Eswatini

Climate-Smart Agriculture for Climate-Resilient Livelihoods (CSARL)
Country Contacts

Lynn Kota - lynnk@swade.co.sz

 

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PDF icon eSwatini Country Fact Sheet


Being an integral part of the Resilient Food Systems programme, CSARL will contribute to the collective impact of this programme, which is intended to inform approaches to food security in the drylands of sub-saharan Africa towards win-win solutions between food production and maintaining ecosystem services in the face of anticipated climate shocks.

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OBJECTIVES

The CSARL project aims to enhance the food and nutrition security, as well as promote the livelihoods of smallholder farmers through diversified, climate-resilient agricultural production practices and associated market linkages.

GEF Agency IFAD
GEF Grant US $7.2M
Co-Financing US $48M

CONTEXT

The main drivers of degradation in Eswatini are increasing human population, soil nutrient mining within farmlands, growing livestock populations on communally grazed rangelands, land tenure arrangements and deforestation, and climate change. This has led to an undermining of the resource base, loss of biodiversity and reduction in ecosystem services that are fundamental to improved production, thereby contributing to impoverished rural livelihoods. To address the interconnected challenges of rural poverty, food insecurity and environmental degradation, the Government of Eswatini through the IAP programme aims to introduce a paradigm shift toward integrated, multistakeholder development planning at the local level, where land, water and other natural resources are sustainably managed and harnessed as a driver of growth. The proposed CSARL project will be closely associated with IFAD’s Smallholder Market-Led Programme, which will strengthen market linkages and promote the scaling-up of the resilient and sustainable agricultural production practices and approaches introduced through GEF financing.

GLOBAL ENVIRONMENTAL BENEFITS

Land under integrated and sustainable management (M ha.) 30,000
GHG emissions avoided or reduced (CO2e) 1,300,000
Genetic diversity of crops and animals maintained or increased (%) N/A
Land cover (increase, %) TBD

KEY COMPONENTS

The project is structured around three principal components, seeking to (i) promote integrated, multi-stakeholder development planning processes in 37 chiefdoms; (ii) scale-up sustainable land and water management practices; and (iii) strengthen capacities at the national and sub-national levels to monitor ecosystem services and resilience, and to carry out associated knowledge sharing and reporting activities. Cross-cutting aspects related to value chains, capacity building and knowledge management will be further strengthened through direct support from the regional “Hub” project.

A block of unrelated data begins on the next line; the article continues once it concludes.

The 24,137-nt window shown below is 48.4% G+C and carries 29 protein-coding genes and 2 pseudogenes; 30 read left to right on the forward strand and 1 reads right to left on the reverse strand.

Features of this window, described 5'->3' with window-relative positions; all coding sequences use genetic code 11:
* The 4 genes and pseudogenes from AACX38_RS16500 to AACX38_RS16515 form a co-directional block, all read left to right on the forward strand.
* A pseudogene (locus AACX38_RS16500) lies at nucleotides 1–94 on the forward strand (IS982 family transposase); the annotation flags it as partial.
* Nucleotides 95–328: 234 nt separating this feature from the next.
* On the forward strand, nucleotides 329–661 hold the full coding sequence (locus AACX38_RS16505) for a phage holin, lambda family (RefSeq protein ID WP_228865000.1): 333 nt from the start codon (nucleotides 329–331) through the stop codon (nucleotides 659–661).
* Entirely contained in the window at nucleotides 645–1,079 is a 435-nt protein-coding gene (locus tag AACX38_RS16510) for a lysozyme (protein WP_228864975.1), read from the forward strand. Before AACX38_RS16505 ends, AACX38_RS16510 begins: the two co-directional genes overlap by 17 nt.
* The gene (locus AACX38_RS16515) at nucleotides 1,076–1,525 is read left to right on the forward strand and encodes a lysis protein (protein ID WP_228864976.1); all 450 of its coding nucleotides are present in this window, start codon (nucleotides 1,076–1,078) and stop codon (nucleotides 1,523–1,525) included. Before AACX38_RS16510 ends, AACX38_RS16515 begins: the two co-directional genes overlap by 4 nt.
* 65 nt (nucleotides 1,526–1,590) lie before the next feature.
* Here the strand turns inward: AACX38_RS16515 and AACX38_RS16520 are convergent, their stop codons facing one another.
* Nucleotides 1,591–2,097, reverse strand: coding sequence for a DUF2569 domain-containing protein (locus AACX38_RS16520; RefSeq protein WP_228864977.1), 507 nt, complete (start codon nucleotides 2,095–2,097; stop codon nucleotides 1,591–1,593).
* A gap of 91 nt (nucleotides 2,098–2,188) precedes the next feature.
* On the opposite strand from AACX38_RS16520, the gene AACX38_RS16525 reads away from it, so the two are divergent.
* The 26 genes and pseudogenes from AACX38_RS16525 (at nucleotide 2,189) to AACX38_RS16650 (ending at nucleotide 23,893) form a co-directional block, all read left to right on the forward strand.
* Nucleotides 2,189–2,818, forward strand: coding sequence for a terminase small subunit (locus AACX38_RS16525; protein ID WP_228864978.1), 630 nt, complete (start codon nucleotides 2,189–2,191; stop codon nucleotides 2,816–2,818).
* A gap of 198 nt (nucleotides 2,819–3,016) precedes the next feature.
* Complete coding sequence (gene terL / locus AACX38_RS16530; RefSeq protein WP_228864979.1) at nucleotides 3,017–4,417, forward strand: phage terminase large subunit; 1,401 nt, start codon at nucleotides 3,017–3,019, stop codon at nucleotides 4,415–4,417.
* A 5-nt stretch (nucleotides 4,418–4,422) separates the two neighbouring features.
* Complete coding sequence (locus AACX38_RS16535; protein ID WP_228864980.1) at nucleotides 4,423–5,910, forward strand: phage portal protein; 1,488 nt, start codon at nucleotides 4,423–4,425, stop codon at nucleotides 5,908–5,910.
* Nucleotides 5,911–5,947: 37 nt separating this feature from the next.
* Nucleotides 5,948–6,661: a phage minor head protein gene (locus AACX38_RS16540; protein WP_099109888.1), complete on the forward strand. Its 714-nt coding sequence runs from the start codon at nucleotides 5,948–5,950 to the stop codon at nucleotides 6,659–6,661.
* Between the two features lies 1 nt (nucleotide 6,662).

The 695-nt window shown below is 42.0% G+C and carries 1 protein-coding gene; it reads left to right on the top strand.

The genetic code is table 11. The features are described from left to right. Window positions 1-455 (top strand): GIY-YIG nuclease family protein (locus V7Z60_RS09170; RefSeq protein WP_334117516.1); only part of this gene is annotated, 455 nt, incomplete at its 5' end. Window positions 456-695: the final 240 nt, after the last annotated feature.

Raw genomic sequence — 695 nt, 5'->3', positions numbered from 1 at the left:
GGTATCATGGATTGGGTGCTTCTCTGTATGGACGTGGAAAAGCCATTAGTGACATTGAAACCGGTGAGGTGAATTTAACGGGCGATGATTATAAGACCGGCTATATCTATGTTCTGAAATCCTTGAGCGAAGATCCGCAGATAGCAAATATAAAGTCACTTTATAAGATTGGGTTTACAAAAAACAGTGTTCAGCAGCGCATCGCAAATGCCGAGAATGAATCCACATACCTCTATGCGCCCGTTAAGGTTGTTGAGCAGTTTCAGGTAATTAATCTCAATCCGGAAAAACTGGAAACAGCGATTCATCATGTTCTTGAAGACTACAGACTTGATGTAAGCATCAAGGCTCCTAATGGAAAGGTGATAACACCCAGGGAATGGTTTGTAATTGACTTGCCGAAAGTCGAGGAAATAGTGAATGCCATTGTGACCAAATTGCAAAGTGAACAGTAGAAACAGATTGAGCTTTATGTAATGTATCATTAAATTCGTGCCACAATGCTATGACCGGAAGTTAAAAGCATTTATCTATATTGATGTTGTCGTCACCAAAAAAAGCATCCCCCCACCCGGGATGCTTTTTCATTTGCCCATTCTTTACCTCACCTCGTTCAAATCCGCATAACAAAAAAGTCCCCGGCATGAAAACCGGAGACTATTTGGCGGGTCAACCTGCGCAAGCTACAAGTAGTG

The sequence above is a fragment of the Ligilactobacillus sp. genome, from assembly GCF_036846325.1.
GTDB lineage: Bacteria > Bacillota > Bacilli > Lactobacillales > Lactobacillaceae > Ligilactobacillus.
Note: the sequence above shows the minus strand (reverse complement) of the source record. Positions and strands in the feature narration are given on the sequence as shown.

STAKEHOLDERS ENGAGED

The Ministry of Finance will provide oversight and liaise with IFAD and GEF throughout implementation. Major stakeholders at a national level include the Ministry of Agriculture, Swaziland Water and Agriculture Development Enterprise, Swaziland Environment Authority and the Swaziland Meteorological Service. The Rural Development Areas, local NGOs, and the Inkhundla (Parliamentary Constituency) will play a key role in activities at the chiefdom level. The project will directly engage more than 90,000 people as beneficiaries.

INNOVATIVENESS

The proposed child project is consistent with the overall goal and theory of change of the food security IAP, and draws on IFAD's experience of similar projects in Eswatini. Significant investments in the direct implementation of sustainable land and water management, as well as the monitoring of ecosystem services and resilience in agricultural production systems and the wider landscapes, will ensure the project contributes to the evidence base for integrated approaches to addressing food security nationally.

EXPECTED IMPACTS

Chiefdom development planning process institutionalised in three of the four regions in the project area:

37 Community Development Plans created. Chiefdom human, water and land resources allocated to planned development activities


Sustainable land management applied at multiple scales across 37 Chiefdoms in three regions:

31,450 hectares of land with rehabilitated or restored ecosystem services. 12,000 households supported in coping with the effect of climate change.


National capacity to monitor and refine sustainable land management policies and programmes to achieve convention targets:

98 professionals trained by the project in SLWM monitoring, SLWM planning or SLWM techniques.